Setting a high standard for cartoon comedy, this film is almost too good for kids.
"Madagascar 3: Europe's Most Wanted" is one of the fanciest, most carefully assembled cartoons ever put on the screen. The jokes come so fast they're nearly subliminal. Plot points whiz by and when things threaten to blur, there's a crazy musical number or a tightly worked out physical comedy routine involving a hippo or a penguin. Then it's back on the bullet train. Your brain goes breathless and giddy struggling to keep up.
Like "Madagascar 2," this one begins right where the previous story left off. Alex the lion (voiced by Ben Stiller), Marty the zebra (Chris Rock), Gloria the hippo (Jada Pinkett Smith) and the rest of the refugees from the Central Park Zoo are still stranded in Africa and yearning to get back where they belong. The rickety monkey-built plane from the last installment achieves liftoff, but the avaricious penguins and vainglorious King Julien the lemur (Sacha Baron Cohen) are, as usual, infuriating double-crossers, and our heroes are left to their own devices.
With faultless cartoon logic, the menagerie scuba-dives to Monaco, where they make a shambles of the famed casino. With animal control officer Capt. Chantel DuBois (Frances McDormand) in hot pursuit, they hide in a traveling circus, meeting new characters including Vitaly (Bryan Cranston), a growling, heavy-souled Siberian tiger.
As the circus tours Rome and London, the film has plenty of broad fun with European stereotypes. Capt. DuBois is the mirror image of the ineffectual gendarme, pursuing the runaway animals with ninja-like agility and tenacity a Terminator would admire. She's still French to the core, though, breaking into an extended Edith Piaf routine that will tickle kids even if they don't get the context.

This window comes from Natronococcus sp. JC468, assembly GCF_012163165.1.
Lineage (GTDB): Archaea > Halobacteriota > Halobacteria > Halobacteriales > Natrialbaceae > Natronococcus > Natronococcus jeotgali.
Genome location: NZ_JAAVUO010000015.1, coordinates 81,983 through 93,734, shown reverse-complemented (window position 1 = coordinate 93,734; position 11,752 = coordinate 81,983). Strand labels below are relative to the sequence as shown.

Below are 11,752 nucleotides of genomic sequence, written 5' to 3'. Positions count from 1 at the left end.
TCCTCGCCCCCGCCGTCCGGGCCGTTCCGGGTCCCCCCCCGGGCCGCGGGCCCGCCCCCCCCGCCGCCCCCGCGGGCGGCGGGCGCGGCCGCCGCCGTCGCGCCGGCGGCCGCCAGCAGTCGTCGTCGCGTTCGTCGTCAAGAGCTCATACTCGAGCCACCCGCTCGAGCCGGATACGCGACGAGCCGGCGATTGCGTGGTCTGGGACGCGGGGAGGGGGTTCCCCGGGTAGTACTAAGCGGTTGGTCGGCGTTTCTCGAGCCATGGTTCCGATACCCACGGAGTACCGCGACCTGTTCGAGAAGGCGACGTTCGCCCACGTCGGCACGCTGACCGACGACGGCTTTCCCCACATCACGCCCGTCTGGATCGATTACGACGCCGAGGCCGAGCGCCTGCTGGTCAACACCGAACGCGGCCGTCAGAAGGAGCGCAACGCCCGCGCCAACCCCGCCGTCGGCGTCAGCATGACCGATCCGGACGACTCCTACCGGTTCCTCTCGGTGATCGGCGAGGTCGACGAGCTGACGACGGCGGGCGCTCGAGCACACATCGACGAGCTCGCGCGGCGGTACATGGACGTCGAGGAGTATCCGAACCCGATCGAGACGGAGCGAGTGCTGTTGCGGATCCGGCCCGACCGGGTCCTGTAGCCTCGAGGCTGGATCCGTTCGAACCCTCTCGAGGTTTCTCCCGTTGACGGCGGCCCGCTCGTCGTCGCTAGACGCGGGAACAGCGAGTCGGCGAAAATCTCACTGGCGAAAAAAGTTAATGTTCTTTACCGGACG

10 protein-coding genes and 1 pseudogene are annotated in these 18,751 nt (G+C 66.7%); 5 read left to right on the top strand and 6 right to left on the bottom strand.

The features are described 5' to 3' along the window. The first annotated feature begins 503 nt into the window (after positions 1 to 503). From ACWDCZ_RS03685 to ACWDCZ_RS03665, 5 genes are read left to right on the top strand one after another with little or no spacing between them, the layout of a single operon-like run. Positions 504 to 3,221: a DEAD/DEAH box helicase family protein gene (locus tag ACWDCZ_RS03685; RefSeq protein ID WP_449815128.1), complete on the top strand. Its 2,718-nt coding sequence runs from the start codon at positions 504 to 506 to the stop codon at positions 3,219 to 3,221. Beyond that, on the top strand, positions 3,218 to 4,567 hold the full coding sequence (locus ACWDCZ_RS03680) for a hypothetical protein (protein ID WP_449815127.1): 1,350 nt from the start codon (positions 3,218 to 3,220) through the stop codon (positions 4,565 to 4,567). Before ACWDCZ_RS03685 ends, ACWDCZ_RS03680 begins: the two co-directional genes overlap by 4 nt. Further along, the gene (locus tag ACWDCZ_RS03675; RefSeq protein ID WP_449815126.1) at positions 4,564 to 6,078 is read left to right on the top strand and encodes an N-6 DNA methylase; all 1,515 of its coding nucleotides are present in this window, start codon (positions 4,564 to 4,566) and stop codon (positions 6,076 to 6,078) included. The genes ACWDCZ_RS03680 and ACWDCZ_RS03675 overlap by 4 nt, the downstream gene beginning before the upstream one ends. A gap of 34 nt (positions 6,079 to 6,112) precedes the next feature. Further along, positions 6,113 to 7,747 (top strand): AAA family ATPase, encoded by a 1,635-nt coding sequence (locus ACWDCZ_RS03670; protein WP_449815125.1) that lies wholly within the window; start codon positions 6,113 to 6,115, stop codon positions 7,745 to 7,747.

There are a couple of funny cross-species love affairs. Baron Cohen's lemur flips for the circus's unicycle star, a plump, tutu-clad grizzly bear. The script, by indie filmmaker Noah Baumbach ("The Squid and the Whale," "Fantastic Mr. Fox"), adds a creative, off-kilter vibe that sets the cartoon apart from "Madagascar's" animated peers. It's not every writer who would see the comic potential of putting those mismatched lovers in ravishingly romantic Roman vistas with Andrea Bocelli warbling love songs. It kills.
Gia (Jessica Chastain), a flirtatious leopard with eyes for Alex, is a wonderful new addition. She's a very sensuous, nubile feline. After some kittenish shenanigans, he impatiently asks her, "Are you five?" She replies, "Yes," leaving us in the audience to do swift mental calculations from cat years to human to assure ourselves she's not underage. Then you realize you're fretting over moral peril to a cat. A cartoon cat.
A circus contract that could bring the animals back to America sets up the finale, a whirligig spectacle of acrobatic teamwork to the tune of Katy Perry's "Firework" that ends the movie on a delirious high note. This one is almost too good to leave to the children.